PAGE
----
MATT: Exactly.

WIKIA: You've taken the demonic possession subgenre to the next level with the ideas of multiple demonic possession and demonic transference.

BRENT: We came across an article about a guy starting a school for exorcisms and that was cool to us; so we started to research what they were leaning in that school: and what we found were things like multiple demonic possession, and transference, demonic hierarchy, the 4 indicators for demonic possession and how they balance mental illness against possession and the political nature of what they have to do to help people. And we thought as great as a movie as The Exorcist is or The Exorcism of Emily Rose, you didn't really learn a lot about what was going on.... so we took a lot of this information and tried to build a story around it to some degree. And so that's one of the things we really love about the movie, showing a different side to possession, a different side to exorcism, to where people are going to leave this movie with a better understanding of it whether they know it or not.

MATT: Yeah, we knew we had to show people something they hadn't seen yet because there have been a lot of films about exorcism and a lot of really good we knew we had to really really try to give people something unique...

WIKIA: I also think you did that in your portrait of the lead Priests. They struck me as very modern clergymen: they're disillusioned, they go rogue, they embrace science, travel with medial equipment, talk in O.R. was very unique.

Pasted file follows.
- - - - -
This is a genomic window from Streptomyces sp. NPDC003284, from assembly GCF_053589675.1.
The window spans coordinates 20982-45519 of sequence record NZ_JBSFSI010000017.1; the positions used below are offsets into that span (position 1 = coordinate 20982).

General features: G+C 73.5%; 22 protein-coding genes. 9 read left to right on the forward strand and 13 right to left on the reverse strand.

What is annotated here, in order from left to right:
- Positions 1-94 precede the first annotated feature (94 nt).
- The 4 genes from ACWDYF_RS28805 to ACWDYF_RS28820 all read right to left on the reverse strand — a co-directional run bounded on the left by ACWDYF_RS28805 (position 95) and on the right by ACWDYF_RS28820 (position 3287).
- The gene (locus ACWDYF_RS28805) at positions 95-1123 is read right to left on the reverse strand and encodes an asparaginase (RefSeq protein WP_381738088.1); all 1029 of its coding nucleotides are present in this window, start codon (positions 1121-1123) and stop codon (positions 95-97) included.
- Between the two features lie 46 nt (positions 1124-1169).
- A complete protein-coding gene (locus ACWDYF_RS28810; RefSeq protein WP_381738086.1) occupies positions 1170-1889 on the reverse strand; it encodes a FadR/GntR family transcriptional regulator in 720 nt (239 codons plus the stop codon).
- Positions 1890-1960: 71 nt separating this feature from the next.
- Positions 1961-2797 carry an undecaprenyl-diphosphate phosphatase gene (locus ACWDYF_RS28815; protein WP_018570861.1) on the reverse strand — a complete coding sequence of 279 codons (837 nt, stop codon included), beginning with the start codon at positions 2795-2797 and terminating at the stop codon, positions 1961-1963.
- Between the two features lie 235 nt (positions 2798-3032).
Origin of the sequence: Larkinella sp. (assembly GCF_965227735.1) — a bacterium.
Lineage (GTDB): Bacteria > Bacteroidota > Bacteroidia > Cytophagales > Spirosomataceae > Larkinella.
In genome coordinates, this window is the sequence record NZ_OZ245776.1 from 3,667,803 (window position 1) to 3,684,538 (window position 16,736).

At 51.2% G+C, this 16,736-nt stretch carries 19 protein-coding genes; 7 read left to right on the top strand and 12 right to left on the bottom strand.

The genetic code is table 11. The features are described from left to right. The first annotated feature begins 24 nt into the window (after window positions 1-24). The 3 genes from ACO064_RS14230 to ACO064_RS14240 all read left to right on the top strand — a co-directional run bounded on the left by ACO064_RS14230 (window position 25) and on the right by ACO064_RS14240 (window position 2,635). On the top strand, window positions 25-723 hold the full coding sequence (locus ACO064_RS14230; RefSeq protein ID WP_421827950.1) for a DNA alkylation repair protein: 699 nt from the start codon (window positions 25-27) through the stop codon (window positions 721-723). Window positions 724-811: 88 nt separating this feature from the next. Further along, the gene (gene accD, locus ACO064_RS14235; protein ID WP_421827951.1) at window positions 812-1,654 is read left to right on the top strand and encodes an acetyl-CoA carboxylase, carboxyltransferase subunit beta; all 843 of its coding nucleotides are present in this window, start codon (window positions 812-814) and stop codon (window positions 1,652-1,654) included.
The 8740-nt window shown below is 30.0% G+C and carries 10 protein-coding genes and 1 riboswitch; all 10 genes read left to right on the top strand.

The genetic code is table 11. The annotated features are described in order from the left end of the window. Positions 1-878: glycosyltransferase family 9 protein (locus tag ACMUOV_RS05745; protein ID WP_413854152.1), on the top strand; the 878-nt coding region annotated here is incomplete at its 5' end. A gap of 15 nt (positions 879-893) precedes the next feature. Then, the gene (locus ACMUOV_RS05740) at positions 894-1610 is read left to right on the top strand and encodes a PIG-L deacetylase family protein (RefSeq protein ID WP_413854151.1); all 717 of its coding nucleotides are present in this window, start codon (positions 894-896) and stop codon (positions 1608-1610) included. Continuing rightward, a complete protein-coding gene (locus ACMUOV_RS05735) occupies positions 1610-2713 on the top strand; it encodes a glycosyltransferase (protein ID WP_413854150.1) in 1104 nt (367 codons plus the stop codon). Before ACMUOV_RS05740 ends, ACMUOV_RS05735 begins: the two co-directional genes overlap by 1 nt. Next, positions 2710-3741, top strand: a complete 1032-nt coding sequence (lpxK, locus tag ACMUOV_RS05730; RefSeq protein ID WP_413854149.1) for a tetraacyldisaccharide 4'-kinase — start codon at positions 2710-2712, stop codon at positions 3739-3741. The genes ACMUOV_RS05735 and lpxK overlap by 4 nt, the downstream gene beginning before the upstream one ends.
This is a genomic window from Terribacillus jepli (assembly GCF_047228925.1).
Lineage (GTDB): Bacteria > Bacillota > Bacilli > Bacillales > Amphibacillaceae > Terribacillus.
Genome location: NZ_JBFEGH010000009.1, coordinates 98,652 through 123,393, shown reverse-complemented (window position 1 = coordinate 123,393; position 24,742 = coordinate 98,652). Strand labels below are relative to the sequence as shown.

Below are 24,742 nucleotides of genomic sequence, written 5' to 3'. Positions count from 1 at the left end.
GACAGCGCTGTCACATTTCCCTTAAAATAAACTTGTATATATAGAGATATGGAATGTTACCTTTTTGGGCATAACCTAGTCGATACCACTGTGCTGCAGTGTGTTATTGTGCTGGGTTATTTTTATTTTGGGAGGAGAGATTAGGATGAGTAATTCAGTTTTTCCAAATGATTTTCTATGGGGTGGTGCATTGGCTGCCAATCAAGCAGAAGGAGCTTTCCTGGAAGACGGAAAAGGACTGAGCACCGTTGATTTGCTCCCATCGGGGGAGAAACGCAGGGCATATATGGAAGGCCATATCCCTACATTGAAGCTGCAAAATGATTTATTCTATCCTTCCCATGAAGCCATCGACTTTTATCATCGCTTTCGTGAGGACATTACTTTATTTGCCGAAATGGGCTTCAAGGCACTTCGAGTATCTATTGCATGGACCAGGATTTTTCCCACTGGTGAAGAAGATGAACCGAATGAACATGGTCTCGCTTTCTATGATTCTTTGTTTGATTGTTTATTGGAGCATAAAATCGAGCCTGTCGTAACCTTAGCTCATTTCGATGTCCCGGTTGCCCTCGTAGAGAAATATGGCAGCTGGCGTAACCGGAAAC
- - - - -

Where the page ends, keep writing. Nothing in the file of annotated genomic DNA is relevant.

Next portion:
MATT: ...Thanks. That was obviously something we really tried to do. The concept of rogue exorcists was pretty cool to us and to be perfectly honest, when we talked to a lot of real priests and exorcists, they expressed the feeling of being disenfranchised from their own community, because even they are held at arms length inside their own church. They still seem to have an uphill battle in their community.

BRENT: It was interesting because we mentioned this in the film, that it's a lot of politics like i said, and the Catholic church changed the exorcism rights for the first time in 400 1999; and so they required that an exorcist can't perform an exorcism on somebody unless they know for sure they are possessed; which an excorcist will tell you that the best way to find out if somebody is possessed is to start an exorcism on them and see what happens-- if they provoke a demon! ... It's kinda like health insurance, these are like doctors helping people who the system won't help.

MATT: It's a very difficult process for everybody involved there's so much liability at stake and when you're talking about the supernatural and demons and you're talking about them in a real way some people can find that ridiculous and so the church is in a weird position and so are the exorcists!

WIKIA: Wikia COMMANDS YOU to talk about what might be next for you guys....


MATT: Right on!

BRENT: We have a couple of projects in the hopper and I the one will be doing next is a project with Nick Meyer's company Sierra; we're going to be doing it completely independently as well shooting it back in Eastern Europe, set in France, can't really talk about what it's going to be about yet, but it's also going to be a faux documentary, very different structurally from The Devil Inside... and it's going to be a horror story that kinda shines the light on a pretty familiar mythology but in such a way that we've never seen before. And we're really excited to go shoot it.

WIKIA: It sounds exciting for all of us...We can't wait!